HUD plan to alter anti-discrimination rule called 'deeply cynical'
The Department of Housing and Urban Development has published a proposed a rule that would amend its “disparate impact” standard to effectively make it more difficult for consumers to allege discrimination under the Fair Housing Act.
Under HUD’s proposal, released Friday, a consumer would have to follow a five-step framework to demonstrate discrimination, and would have to show that a policy or practice is “arbitrary, artificial and unnecessary,” to move forward with a claim.
The proposed rule is part of a broader effort by the Trump administration to roll back regulations and reduce liability for businesses. It first circulated in late July when it was submitted for congressional review.
HUD’s General Counsel Paul Compton said the proposal is designed to better reflect the Supreme Court’s 2015 ruling in Texas Department of Housing and Community Affairs v. Inclusive Communities Project Inc. That ruling upheld the use of a disparate impact theory if it disproportionately affects a protected class without a legally sufficient justification.
“The broad policy rationale is to bring our rule in alignment with what the Supreme Court said the law is,” Compton said on a conference call with reporters. “The court noted that it is important to put guardrails up on where disparate impact is applied.”
Consumer groups criticized the plan, saying regulators should be increasing, not relaxing, oversight because fintech firms are using algorithms and machine learning to target consumers for a wide range of lending products that could be unintentionally discriminatory.
“HUD’s proposal makes it far more difficult for those injured by stealth discriminatory policies to prove discrimination,” Jesse Van Tol, CEO of the National Community Reinvestment Coalition, said in a press release. “The bar was already set high and HUD‘s proposal would put it in the stratosphere. It really strains credulity."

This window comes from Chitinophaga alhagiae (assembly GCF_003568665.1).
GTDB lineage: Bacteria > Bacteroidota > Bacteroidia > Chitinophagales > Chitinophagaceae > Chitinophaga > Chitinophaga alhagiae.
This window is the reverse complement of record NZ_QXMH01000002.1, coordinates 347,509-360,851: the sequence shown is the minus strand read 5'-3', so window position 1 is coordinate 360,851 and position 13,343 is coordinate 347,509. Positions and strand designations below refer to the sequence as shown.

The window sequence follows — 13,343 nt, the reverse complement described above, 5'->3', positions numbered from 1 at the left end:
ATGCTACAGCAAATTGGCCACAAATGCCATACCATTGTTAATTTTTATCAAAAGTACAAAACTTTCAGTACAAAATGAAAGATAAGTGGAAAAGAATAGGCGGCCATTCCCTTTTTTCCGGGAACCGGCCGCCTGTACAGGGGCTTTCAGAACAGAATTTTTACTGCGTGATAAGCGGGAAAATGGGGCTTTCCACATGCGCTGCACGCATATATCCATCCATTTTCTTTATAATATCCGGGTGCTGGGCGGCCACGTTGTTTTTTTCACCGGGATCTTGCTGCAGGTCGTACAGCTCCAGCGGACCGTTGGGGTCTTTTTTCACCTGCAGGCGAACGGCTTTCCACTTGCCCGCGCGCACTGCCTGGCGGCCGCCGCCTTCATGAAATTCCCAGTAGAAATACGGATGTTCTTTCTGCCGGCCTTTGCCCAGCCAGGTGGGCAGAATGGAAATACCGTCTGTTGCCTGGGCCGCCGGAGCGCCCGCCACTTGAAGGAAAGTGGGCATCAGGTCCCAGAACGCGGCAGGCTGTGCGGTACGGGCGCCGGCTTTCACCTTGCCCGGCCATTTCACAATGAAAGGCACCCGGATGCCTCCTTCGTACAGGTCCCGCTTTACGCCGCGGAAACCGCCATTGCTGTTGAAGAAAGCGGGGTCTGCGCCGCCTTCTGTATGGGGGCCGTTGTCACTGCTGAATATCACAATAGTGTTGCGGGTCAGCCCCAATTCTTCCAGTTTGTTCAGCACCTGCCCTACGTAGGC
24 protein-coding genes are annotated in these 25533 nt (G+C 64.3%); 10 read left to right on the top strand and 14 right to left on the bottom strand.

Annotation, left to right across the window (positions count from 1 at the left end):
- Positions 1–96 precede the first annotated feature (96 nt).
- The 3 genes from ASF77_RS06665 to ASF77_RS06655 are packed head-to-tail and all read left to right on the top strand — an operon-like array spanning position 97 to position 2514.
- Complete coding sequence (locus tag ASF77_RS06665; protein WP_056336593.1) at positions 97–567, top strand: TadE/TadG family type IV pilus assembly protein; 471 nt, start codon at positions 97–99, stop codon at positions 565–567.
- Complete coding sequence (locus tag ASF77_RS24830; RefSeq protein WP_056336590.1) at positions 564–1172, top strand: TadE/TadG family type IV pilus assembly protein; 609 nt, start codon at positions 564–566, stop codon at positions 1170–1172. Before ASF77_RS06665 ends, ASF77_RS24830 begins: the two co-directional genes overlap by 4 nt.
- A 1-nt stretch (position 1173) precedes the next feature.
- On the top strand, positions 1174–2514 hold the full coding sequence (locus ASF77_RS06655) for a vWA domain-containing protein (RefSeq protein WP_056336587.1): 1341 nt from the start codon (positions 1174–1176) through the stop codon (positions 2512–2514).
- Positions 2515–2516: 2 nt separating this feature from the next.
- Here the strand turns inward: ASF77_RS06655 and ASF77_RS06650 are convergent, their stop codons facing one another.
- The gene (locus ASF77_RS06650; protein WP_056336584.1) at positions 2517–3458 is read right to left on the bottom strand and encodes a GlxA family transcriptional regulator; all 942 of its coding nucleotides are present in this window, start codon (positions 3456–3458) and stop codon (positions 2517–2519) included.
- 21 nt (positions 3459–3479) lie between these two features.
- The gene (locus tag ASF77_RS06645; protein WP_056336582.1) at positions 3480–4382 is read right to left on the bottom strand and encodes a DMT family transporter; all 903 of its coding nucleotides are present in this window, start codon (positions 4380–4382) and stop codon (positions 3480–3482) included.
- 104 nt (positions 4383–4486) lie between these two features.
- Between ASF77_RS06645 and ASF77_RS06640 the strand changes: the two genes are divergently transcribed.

He noted that more housing and credit decisions are moving into “black boxes” and “outside of any real oversight or the ability of consumers to effectively challenge the underlying information.”
Philip Tegeler, executive director of the Poverty & Race Research Action Council, called the plan "a deeply cynical proposal that would put most types of modern housing discrimination beyond the reach of the courts."
HUD had long interpreted the Fair Housing Act as creating liability for practices that had an unjustified or disparate impact — even if those practices were not motivated by discriminatory intent.
Under the proposed rule consumers must identify the particular policy or practice that causes the disparate impact.
Consumers will likely not meet the standard — and HUD will not bring a disparate impact claim — simply by alleging that a single event is the cause of a disparate impact. The proposal offered several examples, such as a local government’s zoning decision or a developer’s decision to construct a new building in one location instead of another, claiming that is not enough “unless the plaintiff can show that the single decision is the equivalent of a policy or practice.”
“In unusual cases, a plaintiff may still be able to succeed at identifying a one-time decision, if the plaintiff can establish that the one-time decision is in fact a policy or practice,” the proposal states.
HUD Secretary Ben Carson said the agency "will challenge any practice that discriminates against people that the law protects." He said in a press release that the proposal was "intended to increase legal clarity and promote the production and availability of housing in all areas while making sure every person is treated fairly under the law."
The proposal redefining the disparate impact standard follows an advance notice of proposed rulemaking HUD released in June 2018. After soliciting and reviewing comments from that bulletin, HUD also decided to describe more clearly how disparate impact can apply in algorithms used by digital lenders that employ artificial intelligence, which is part of the current plan.
Comments on HUD's plan are due 60 days after the proposal is published in the Federal Register.
The Fair Housing Act of 1968 prohibits discrimination in the sale, rental or financing of dwellings and in other housing-related activities on the basis of race, color, religion, sex, disability, familial status or national origin.